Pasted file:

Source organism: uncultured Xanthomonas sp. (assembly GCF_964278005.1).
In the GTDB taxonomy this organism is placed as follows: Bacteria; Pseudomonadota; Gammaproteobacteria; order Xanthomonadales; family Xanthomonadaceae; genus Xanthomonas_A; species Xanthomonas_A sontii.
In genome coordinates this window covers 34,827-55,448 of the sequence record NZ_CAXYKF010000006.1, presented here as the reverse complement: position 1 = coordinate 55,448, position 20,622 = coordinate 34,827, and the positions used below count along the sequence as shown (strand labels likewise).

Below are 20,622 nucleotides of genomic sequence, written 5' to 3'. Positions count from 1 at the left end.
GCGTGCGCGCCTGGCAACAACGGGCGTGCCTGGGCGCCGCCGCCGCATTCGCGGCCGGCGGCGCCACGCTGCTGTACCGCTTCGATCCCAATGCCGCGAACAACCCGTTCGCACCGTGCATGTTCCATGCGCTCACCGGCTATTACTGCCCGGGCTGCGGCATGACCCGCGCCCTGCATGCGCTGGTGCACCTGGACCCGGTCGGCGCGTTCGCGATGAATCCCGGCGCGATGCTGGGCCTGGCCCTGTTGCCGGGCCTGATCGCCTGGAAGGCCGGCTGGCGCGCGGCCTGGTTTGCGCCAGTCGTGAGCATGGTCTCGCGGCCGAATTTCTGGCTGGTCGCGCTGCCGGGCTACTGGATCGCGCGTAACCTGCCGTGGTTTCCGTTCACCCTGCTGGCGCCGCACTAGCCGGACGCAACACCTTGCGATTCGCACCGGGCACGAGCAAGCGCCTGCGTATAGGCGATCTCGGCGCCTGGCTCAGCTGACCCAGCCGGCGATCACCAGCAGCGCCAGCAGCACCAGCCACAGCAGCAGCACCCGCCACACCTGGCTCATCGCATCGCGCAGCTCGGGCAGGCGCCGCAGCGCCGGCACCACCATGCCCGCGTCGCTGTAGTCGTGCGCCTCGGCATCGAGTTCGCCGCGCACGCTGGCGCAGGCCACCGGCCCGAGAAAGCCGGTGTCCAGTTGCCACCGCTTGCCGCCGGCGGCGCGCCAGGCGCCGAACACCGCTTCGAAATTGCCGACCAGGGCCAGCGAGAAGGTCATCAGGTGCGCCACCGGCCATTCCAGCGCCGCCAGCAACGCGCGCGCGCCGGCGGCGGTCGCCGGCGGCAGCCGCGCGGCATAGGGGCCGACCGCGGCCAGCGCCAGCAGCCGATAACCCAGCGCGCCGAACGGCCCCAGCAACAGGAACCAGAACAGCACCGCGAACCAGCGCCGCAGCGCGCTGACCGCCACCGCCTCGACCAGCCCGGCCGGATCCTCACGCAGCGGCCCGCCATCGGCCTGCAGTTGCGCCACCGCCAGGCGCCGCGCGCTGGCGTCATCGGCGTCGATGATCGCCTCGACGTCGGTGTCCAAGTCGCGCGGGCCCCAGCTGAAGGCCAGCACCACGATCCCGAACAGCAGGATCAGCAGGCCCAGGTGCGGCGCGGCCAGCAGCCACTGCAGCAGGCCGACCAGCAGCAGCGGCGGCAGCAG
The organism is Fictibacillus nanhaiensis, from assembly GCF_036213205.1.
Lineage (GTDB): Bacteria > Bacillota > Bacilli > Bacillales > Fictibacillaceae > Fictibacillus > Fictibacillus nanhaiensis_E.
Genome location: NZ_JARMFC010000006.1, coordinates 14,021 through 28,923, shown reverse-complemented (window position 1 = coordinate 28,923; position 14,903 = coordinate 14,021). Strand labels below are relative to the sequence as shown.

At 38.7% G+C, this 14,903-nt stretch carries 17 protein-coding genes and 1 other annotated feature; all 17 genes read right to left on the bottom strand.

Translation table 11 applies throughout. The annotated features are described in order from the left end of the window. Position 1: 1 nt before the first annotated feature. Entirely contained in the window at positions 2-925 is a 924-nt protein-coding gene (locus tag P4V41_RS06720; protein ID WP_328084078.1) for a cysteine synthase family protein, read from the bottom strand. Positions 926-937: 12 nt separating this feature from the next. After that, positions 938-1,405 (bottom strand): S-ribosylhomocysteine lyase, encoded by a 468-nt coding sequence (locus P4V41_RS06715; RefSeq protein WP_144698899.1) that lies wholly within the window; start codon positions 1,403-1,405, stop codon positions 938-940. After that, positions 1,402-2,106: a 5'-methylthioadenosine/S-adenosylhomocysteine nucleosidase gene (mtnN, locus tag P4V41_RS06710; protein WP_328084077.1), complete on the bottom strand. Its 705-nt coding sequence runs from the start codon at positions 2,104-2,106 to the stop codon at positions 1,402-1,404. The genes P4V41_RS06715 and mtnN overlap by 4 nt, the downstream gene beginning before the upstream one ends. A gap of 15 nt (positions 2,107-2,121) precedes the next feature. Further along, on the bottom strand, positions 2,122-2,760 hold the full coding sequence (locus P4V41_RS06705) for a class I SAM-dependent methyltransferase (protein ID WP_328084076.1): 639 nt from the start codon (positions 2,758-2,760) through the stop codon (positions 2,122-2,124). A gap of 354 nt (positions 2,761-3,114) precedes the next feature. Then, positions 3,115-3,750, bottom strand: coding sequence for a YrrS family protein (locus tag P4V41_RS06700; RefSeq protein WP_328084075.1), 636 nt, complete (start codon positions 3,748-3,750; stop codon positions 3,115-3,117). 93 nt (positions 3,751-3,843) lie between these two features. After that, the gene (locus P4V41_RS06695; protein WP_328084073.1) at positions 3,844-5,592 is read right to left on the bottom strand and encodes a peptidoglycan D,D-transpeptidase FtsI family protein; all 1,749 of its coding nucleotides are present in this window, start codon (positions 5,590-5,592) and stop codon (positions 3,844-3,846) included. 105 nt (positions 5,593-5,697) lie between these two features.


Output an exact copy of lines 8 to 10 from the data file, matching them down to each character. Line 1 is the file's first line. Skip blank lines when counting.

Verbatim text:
Genome location: NZ_JARMFC010000006.1, coordinates 14,021 through 28,923, shown reverse-complemented (window position 1 = coordinate 28,923; position 14,903 = coordinate 14,021). Strand labels below are relative to the sequence as shown.

At 38.7% G+C, this 14,903-nt stretch carries 17 protein-coding genes and 1 other annotated feature; all 17 genes read right to left on the bottom strand.

Translation table 11 applies throughout. The annotated features are described in order from the left end of the window. Position 1: 1 nt before the first annotated feature. Entirely contained in the window at positions 2-925 is a 924-nt protein-coding gene (locus tag P4V41_RS06720; protein ID WP_328084078.1) for a cysteine synthase family protein, read from the bottom strand. Positions 926-937: 12 nt separating this feature from the next. After that, positions 938-1,405 (bottom strand): S-ribosylhomocysteine lyase, encoded by a 468-nt coding sequence (locus P4V41_RS06715; RefSeq protein WP_144698899.1) that lies wholly within the window; start codon positions 1,403-1,405, stop codon positions 938-940. After that, positions 1,402-2,106: a 5'-methylthioadenosine/S-adenosylhomocysteine nucleosidase gene (mtnN, locus tag P4V41_RS06710; protein WP_328084077.1), complete on the bottom strand. Its 705-nt coding sequence runs from the start codon at positions 2,104-2,106 to the stop codon at positions 1,402-1,404. The genes P4V41_RS06715 and mtnN overlap by 4 nt, the downstream gene beginning before the upstream one ends. A gap of 15 nt (positions 2,107-2,121) precedes the next feature. Further along, on the bottom strand, positions 2,122-2,760 hold the full coding sequence (locus P4V41_RS06705) for a class I SAM-dependent methyltransferase (protein ID WP_328084076.1): 639 nt from the start codon (positions 2,758-2,760) through the stop codon (positions 2,122-2,124). A gap of 354 nt (positions 2,761-3,114) precedes the next feature. Then, positions 3,115-3,750, bottom strand: coding sequence for a YrrS family protein (locus tag P4V41_RS06700; RefSeq protein WP_328084075.1), 636 nt, complete (start codon positions 3,748-3,750; stop codon positions 3,115-3,117). 93 nt (positions 3,751-3,843) lie between these two features. After that, the gene (locus P4V41_RS06695; protein WP_328084073.1) at positions 3,844-5,592 is read right to left on the bottom strand and encodes a peptidoglycan D,D-transpeptidase FtsI family protein; all 1,749 of its coding nucleotides are present in this window, start codon (positions 5,590-5,592) and stop codon (positions 3,844-3,846) included. 105 nt (positions 5,593-5,697) lie between these two features.